Global food solutions provider Tate & Lyle reports a “good profit” year

Jasmine Lee-Zogbessou 24th May 2018 (Last Updated May 25th, 2018 09:41)

Multinational agribusiness Tate & Lyle has increased in profit, according to its full year results ended 31 March 2018.

Global food solutions provider Tate & Lyle reports a “good profit” year

Multinational agribusiness Tate & Lyle has increased in profit, according to its full year results ended 31 March 2018.

The British-based company has seen a 13% increase in adjusted profit, a 30% increase in primary products profit to £166m, a 5% increase in sucralose profit to £55m and an 8% increase in food and beverage solutions to £137m.

Tate & Lyle reported a £53m higher group statutory profit, with improved trading and lower exceptional costs, while net debt is £60m lower than the previous year.

Tate & Lyle chief executive Nick Hampton said: “Tate & Lyle delivered another year of progress, with good profit and cash delivery. Profit increased in all businesses, cash generation remained strong, and return on capital employed increased by 190 bps to 16.2%.

“The group remains in a strong financial position, increasingly well-positioned to address growing consumer demand for healthier diets with less sugar, calories and fat and more fibre.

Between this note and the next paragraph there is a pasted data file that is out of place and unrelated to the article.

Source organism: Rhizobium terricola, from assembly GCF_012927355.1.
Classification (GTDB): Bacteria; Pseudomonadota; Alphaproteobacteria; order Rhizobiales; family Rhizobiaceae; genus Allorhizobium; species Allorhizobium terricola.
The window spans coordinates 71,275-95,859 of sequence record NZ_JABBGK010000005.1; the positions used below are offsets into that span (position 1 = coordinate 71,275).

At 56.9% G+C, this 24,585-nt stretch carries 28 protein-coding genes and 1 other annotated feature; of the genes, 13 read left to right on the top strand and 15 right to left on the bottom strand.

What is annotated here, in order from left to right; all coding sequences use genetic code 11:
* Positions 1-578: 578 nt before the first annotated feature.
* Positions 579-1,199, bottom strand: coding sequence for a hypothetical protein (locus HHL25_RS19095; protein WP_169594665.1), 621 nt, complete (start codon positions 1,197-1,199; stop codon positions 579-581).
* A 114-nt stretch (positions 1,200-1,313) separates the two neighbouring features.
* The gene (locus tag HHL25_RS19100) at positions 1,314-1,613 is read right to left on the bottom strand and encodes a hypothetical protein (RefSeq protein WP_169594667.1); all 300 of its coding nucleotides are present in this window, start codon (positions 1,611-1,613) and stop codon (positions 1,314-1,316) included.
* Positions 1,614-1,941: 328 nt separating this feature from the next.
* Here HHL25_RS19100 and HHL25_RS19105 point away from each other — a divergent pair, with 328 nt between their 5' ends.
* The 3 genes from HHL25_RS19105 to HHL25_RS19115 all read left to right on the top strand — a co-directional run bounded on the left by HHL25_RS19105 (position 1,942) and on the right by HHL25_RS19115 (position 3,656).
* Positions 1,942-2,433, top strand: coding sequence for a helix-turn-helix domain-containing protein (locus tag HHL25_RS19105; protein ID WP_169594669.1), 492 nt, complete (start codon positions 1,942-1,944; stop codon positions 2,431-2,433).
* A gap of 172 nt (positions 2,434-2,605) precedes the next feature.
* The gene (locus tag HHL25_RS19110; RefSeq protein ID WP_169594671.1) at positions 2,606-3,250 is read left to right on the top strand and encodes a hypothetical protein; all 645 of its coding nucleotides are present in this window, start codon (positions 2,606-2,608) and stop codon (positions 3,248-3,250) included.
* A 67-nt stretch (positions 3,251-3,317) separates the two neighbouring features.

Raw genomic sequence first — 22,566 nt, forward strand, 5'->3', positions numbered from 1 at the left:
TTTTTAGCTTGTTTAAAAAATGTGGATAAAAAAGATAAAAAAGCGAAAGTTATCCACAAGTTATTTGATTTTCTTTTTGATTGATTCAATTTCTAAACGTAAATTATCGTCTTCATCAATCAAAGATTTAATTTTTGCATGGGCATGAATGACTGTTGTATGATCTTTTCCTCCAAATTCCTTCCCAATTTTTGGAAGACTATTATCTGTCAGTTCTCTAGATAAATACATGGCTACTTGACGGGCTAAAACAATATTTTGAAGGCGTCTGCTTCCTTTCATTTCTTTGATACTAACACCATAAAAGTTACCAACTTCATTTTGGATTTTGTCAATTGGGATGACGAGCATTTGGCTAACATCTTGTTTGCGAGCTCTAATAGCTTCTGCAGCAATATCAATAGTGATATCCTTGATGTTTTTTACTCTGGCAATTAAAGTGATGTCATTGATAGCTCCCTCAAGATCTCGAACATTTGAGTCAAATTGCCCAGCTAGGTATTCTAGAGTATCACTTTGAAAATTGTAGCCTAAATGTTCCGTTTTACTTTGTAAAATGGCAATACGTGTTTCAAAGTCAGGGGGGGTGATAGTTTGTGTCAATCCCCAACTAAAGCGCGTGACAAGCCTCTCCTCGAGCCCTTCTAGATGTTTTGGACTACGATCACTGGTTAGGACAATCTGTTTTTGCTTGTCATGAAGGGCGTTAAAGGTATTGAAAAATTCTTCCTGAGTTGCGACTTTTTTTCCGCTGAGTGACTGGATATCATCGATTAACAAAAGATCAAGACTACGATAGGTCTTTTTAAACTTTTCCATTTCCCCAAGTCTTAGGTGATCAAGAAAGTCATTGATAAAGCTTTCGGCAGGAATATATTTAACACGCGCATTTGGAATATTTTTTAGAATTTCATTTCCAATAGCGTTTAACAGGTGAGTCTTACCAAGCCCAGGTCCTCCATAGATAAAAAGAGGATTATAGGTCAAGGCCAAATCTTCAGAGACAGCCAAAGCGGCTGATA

“To accelerate business performance and inject more pace into the organisation, we are implementing three programmes to sharpen our focus on our customers, accelerate portfolio development and to simplify the business and deliver greater productivity.

“For the year ending 31 March 2019, we expect growth in earnings per share in constant currency to be in a mid-single digit range, albeit towards the lower end due to energy and transport cost inflation in North America and a strong year of commodities performance in fiscal 2018.

“Looking further ahead, as our three programmes gather momentum, we expect growth in earnings per share to accelerate, organic return on capital employed to improve and strong cash generation to support our progressive dividend policy.”

Volume growth was recorded in Europe in the food and beverages department, with investment in longer term development of the business and higher transport costs moderating profit growth.

A 15% increase ($121m) in sales from new products was also reported, which consists of products in the first seven years after launch.